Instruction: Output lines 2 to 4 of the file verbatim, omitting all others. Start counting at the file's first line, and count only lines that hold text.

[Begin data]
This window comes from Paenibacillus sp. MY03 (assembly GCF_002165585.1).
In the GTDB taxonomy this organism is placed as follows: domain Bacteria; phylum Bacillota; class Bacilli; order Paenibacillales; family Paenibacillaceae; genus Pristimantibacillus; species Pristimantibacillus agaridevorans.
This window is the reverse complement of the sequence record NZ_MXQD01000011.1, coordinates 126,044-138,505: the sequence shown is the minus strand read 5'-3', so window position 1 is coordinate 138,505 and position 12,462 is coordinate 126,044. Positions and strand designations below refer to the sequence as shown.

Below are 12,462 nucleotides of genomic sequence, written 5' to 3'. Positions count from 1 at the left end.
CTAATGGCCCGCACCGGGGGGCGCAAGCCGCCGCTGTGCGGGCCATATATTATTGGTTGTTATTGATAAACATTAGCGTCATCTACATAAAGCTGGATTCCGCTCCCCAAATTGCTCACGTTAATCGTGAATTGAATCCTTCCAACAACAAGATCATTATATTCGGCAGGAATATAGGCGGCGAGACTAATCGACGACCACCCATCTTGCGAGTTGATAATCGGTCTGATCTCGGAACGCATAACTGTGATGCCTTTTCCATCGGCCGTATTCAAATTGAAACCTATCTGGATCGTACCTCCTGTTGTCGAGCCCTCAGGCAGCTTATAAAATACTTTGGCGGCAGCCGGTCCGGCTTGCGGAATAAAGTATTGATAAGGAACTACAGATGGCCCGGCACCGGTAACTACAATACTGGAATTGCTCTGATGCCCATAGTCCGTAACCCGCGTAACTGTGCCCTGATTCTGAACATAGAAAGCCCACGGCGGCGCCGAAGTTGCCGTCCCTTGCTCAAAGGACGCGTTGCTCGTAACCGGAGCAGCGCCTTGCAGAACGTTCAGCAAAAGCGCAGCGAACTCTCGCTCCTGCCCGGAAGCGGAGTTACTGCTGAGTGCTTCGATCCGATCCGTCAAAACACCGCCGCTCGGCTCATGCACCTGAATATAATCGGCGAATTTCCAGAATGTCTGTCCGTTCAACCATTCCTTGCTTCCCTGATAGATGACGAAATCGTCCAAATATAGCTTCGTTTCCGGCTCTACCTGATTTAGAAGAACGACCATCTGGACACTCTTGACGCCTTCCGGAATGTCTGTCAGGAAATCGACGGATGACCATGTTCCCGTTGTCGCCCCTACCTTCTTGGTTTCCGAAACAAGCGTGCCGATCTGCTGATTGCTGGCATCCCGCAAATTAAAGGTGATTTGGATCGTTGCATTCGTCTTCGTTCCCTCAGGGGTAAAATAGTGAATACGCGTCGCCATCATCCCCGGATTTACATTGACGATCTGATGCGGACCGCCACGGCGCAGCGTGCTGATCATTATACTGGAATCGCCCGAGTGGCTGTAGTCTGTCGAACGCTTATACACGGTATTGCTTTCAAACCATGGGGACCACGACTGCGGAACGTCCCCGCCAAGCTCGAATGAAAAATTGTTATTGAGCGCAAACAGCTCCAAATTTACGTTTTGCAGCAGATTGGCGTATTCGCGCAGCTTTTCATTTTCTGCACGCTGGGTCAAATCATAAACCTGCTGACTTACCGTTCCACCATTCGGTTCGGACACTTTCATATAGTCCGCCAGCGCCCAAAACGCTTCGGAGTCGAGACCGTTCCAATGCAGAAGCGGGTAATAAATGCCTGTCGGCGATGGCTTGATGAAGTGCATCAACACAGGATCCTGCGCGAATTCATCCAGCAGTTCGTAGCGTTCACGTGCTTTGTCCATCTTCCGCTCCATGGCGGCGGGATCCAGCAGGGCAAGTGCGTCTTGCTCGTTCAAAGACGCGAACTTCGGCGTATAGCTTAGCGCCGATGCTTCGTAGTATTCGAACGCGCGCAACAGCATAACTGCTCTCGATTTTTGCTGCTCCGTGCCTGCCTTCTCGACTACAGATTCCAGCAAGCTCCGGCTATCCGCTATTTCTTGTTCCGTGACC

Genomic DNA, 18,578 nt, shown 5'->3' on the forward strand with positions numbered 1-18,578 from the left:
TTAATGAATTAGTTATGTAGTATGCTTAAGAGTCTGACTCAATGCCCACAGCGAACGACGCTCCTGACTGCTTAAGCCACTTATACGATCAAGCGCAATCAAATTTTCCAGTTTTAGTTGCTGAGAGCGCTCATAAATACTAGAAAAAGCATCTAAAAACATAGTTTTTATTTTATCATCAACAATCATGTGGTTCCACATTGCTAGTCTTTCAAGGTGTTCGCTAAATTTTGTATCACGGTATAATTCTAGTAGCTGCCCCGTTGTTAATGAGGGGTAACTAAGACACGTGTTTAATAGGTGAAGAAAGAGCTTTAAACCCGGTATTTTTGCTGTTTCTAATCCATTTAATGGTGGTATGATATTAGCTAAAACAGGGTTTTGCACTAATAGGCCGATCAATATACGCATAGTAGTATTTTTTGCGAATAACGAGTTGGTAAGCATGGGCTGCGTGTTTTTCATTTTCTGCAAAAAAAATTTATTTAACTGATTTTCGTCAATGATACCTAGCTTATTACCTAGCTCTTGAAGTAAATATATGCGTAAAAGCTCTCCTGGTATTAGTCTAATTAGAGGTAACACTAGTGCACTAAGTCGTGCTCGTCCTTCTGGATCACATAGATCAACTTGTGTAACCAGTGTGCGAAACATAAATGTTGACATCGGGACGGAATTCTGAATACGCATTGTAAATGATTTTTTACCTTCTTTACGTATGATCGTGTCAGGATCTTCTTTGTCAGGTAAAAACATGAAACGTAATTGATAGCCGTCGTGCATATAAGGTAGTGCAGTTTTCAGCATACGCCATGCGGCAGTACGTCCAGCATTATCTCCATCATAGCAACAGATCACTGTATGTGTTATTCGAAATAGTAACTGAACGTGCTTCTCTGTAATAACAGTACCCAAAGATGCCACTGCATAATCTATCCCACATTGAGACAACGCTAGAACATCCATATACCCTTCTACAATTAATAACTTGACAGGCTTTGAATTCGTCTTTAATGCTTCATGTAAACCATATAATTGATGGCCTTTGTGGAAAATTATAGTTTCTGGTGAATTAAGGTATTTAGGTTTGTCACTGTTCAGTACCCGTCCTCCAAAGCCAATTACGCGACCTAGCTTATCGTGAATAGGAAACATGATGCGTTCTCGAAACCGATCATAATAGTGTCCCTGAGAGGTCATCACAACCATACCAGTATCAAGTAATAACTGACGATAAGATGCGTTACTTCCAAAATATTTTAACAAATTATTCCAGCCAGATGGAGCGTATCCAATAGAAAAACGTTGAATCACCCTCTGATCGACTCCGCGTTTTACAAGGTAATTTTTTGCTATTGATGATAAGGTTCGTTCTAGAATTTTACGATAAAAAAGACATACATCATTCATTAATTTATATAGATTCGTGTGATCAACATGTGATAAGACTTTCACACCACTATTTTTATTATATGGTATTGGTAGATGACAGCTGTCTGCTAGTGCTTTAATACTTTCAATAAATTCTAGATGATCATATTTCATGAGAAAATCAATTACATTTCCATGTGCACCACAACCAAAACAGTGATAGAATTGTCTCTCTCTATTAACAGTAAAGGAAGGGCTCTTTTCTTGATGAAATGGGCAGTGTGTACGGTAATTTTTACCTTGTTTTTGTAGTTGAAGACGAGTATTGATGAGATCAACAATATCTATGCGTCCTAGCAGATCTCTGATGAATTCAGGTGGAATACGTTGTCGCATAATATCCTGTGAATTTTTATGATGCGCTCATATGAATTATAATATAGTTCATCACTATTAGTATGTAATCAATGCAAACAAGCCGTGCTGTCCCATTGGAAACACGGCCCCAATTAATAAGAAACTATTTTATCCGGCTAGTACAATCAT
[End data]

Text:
In the GTDB taxonomy this organism is placed as follows: domain Bacteria; phylum Bacillota; class Bacilli; order Paenibacillales; family Paenibacillaceae; genus Pristimantibacillus; species Pristimantibacillus agaridevorans.
This window is the reverse complement of the sequence record NZ_MXQD01000011.1, coordinates 126,044-138,505: the sequence shown is the minus strand read 5'-3', so window position 1 is coordinate 138,505 and position 12,462 is coordinate 126,044. Positions and strand designations below refer to the sequence as shown.

Below are 12,462 nucleotides of genomic sequence, written 5' to 3'. Positions count from 1 at the left end.